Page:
Food poisoning outbreaks could prove a boon to RFID

Source of Article: http://computerworld.com/action/article.do?command=viewArticleBasic&taxonomyName=security&articleId=332796&taxonomyId=17&intsrc=kc_top

Analysts say new mandates will require stronger track-and-trace systems.

By Sharon Gaudin

 

January 25, 2009 (Computerworld) Recent national outbreaks of E.coli and salmonella poisoning are likely to prompt government mandates requiring that food products be tracked throughout their life cycles and that could prove to be a boon for radio frequency identification technologies.

The new mandates would come just as other first-generation track-and-trace tools start to spread through the pharmaceutical industry, which was the first to face such government mandates, analysts said.

So far, bar-code systems and pen-and-paper processes are the most popular drug-tracking tools, but observers expect RFID to emerge as the long-term technology of choice in both the pharmaceutical and food industries.

Roy Wildeman, an analyst at Forrester Research Inc., suggested that the advantages of RFID such as ease of use, the ability to track individual products packed in crates and the ability to scan from significant distances have so far been overshadowed by the technology's high price tag.

According to a Forrester study, a multibillion-dollar manufacturer can expect to spend $2 billion to $3 billion in start-up costs to implement RFID.

And once the technology is ready for use, companies face significant annual costs, Wildeman added, noting that the average price of 19 cents per RFID tag could mean that it would cost tens of millions of dollars per year to tag millions of items.

Nonetheless, "I think you'll see a cascading wave of [RFID] adoption in the [pharmaceutical and food and beverage] sectors, especially with growing mandates," Wildeman said. "It will be about public sentiment about food-related illnesses. I think that will bring pressure for the government to take action."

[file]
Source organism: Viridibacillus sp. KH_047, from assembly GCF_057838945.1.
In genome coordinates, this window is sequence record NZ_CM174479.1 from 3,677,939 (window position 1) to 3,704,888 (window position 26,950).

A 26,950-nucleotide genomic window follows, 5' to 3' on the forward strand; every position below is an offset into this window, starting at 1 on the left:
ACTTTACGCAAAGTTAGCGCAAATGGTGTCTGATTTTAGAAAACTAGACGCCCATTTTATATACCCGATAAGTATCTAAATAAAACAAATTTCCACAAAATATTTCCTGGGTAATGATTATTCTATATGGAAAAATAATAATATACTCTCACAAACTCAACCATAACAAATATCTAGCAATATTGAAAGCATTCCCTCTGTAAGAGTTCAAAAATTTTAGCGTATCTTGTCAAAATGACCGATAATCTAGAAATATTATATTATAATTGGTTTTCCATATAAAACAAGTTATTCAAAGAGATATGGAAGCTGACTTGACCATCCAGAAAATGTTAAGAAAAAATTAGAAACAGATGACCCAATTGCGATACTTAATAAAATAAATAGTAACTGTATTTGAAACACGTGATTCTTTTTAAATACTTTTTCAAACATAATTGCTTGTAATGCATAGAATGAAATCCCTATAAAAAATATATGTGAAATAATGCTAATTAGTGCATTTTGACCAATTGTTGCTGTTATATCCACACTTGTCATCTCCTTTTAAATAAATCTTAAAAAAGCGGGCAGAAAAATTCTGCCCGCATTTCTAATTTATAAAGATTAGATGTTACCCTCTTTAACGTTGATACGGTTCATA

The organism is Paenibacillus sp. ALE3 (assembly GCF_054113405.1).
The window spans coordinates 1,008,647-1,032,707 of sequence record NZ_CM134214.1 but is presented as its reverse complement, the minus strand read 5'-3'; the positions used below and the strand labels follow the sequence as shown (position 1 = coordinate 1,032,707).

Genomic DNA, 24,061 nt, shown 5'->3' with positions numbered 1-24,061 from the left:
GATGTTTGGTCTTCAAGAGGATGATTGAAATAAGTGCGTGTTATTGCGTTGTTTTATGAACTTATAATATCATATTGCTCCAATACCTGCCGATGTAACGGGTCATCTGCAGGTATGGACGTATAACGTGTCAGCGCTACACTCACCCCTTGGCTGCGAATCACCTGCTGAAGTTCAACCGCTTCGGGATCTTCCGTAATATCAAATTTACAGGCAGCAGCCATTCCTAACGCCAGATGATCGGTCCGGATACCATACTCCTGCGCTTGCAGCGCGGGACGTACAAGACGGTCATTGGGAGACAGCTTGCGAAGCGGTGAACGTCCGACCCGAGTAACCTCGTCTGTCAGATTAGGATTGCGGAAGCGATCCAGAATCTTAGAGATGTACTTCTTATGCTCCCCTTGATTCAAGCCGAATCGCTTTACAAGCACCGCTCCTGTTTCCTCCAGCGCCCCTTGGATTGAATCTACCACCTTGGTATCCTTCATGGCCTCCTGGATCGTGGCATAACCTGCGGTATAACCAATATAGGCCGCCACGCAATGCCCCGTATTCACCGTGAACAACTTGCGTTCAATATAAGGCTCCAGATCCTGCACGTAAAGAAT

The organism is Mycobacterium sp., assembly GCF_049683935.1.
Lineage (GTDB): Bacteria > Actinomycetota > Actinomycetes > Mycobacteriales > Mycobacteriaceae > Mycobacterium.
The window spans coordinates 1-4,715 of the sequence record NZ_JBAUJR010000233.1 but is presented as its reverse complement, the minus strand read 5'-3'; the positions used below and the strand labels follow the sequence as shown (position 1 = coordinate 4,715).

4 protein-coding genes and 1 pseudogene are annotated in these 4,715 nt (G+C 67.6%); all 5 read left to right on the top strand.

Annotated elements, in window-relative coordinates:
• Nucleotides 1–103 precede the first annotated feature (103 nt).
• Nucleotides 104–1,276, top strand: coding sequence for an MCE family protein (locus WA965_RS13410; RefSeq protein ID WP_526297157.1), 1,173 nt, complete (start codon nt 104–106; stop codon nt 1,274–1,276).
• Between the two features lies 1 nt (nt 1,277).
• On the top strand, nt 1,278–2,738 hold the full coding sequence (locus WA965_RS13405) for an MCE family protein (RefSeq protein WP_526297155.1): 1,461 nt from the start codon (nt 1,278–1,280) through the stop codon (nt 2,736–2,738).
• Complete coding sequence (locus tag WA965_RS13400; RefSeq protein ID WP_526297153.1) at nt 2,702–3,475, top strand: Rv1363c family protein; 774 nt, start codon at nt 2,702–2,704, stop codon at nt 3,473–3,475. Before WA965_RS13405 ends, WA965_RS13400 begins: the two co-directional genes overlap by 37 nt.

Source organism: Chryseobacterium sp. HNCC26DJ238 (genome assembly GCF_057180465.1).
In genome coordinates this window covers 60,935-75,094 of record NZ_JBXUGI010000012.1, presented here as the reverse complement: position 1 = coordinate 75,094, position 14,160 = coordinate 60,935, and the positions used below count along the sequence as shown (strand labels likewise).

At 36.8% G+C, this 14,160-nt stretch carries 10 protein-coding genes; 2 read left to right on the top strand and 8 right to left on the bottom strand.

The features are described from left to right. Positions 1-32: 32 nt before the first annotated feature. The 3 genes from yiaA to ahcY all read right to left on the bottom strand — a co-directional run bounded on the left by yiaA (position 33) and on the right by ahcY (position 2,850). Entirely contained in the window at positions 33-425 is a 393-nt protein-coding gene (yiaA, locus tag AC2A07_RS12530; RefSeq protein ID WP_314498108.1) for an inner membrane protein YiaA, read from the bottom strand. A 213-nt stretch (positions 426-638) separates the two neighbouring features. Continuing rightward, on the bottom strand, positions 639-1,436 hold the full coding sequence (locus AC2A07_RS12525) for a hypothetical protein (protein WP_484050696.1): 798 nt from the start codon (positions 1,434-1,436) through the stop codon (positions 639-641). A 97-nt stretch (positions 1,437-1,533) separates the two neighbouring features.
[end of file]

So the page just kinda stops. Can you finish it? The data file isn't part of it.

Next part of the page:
Impetus for change

Paul Chang, worldwide lead for business strategy for emerging technology at IBM, said the recent food-poisoning incidents, along with improvements in RFID technology, make 2009 "the year for traceability. It's the perfect storm for RFID feasibility of the technology, industry adoption and the increased need for tracking the movement of goods."

Those incidents include a salmonella outbreak between April and early August of last year that infected nearly 1,500 people in 43 states and the District of Columbia, according to the Centers for Disease Control and Prevention. The food-borne outbreak caused 286 people to be hospitalized, and it's listed as the possible cause of two deaths, the CDC said.

And a 2006 E.coli outbreak that was eventually linked to contaminated spinach caused 205 confirmed illnesses and three deaths, according to the U.S. Food and Drug Administration.

In statements, the FDA said its investigators were unable to determine the origin of the contamination, despite the use of product codes and the gathering of bacterial DNA from the bags the spinach was packed in.

Just last week, the FDA issued a warning that various peanut butter products contain a strain of salmonella that has sickened 485 people in 43 states and Canada.

The outbreaks come as U.S. Department of Agriculture personnel are studying an RFID tracking system being tested by Matiq AS, the IT branch of Oslo-based Nortura BA, the largest meat-processing company in Norway. Are Bergquist, managing director of Matiq, said that U.S. regulators turned to the firm to find out more about Matiq's response to Norway's government-mandated food e-tracking program. USDA officials did not respond to requests for comment on the project.